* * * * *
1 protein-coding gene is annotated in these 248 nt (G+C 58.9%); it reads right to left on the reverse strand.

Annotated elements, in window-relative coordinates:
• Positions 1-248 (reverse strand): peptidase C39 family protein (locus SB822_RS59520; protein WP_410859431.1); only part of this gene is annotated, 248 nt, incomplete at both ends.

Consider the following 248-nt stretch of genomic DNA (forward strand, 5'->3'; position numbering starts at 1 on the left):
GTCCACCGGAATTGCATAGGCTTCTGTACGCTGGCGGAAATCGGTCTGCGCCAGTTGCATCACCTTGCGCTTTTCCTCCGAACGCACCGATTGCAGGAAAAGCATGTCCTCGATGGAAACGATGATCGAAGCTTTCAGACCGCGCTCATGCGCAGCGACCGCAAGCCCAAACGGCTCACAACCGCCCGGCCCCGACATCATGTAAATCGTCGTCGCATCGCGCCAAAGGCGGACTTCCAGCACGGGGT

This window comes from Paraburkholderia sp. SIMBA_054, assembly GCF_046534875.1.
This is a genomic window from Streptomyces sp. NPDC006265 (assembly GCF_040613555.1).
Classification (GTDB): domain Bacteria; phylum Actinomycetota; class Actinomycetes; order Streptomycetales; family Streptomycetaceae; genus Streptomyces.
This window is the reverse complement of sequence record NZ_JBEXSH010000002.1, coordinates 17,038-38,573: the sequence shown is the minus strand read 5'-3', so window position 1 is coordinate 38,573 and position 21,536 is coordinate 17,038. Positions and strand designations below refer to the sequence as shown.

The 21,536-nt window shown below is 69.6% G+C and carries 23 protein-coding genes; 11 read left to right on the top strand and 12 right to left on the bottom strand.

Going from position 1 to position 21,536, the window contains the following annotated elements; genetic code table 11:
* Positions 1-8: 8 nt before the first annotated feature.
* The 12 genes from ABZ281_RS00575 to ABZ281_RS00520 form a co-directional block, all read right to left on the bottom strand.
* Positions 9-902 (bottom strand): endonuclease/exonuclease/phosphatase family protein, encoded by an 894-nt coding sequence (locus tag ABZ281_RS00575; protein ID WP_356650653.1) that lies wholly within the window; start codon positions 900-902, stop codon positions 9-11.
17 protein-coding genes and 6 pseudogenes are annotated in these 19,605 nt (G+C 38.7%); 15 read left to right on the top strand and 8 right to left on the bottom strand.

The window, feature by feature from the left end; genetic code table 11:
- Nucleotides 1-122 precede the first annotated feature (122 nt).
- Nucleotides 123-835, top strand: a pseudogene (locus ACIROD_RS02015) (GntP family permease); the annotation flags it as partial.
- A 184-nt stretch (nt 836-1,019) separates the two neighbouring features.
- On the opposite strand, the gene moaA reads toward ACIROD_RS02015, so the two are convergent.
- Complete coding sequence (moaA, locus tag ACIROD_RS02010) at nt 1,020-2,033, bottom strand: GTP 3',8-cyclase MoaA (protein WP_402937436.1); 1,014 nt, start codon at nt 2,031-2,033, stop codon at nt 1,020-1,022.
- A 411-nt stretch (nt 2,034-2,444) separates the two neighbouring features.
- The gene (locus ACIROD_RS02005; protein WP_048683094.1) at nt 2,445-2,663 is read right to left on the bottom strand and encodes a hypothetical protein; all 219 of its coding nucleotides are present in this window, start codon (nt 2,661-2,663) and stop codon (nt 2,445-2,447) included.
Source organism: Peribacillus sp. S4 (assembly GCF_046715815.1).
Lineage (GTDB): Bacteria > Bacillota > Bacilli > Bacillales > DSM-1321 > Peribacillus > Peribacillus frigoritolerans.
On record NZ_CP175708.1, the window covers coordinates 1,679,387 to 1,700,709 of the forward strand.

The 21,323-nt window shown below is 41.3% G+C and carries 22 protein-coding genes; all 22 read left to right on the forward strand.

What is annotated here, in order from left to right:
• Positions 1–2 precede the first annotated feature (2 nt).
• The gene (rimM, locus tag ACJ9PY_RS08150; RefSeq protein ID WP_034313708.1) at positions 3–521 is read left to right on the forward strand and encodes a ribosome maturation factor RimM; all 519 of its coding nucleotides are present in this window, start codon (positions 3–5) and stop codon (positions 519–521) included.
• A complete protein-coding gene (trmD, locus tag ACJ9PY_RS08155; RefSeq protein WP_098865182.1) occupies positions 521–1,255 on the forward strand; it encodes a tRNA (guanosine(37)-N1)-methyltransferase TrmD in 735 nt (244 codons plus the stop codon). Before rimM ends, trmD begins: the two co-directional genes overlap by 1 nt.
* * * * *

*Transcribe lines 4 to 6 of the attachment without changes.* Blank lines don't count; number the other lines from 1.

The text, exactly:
Consider the following 248-nt stretch of genomic DNA (forward strand, 5'->3'; position numbering starts at 1 on the left):
GTCCACCGGAATTGCATAGGCTTCTGTACGCTGGCGGAAATCGGTCTGCGCCAGTTGCATCACCTTGCGCTTTTCCTCCGAACGCACCGATTGCAGGAAAAGCATGTCCTCGATGGAAACGATGATCGAAGCTTTCAGACCGCGCTCATGCGCAGCGACCGCAAGCCCAAACGGCTCACAACCGCCCGGCCCCGACATCATGTAAATCGTCGTCGCATCGCGCCAAAGGCGGACTTCCAGCACGGGGT

This window comes from Paraburkholderia sp. SIMBA_054, assembly GCF_046534875.1.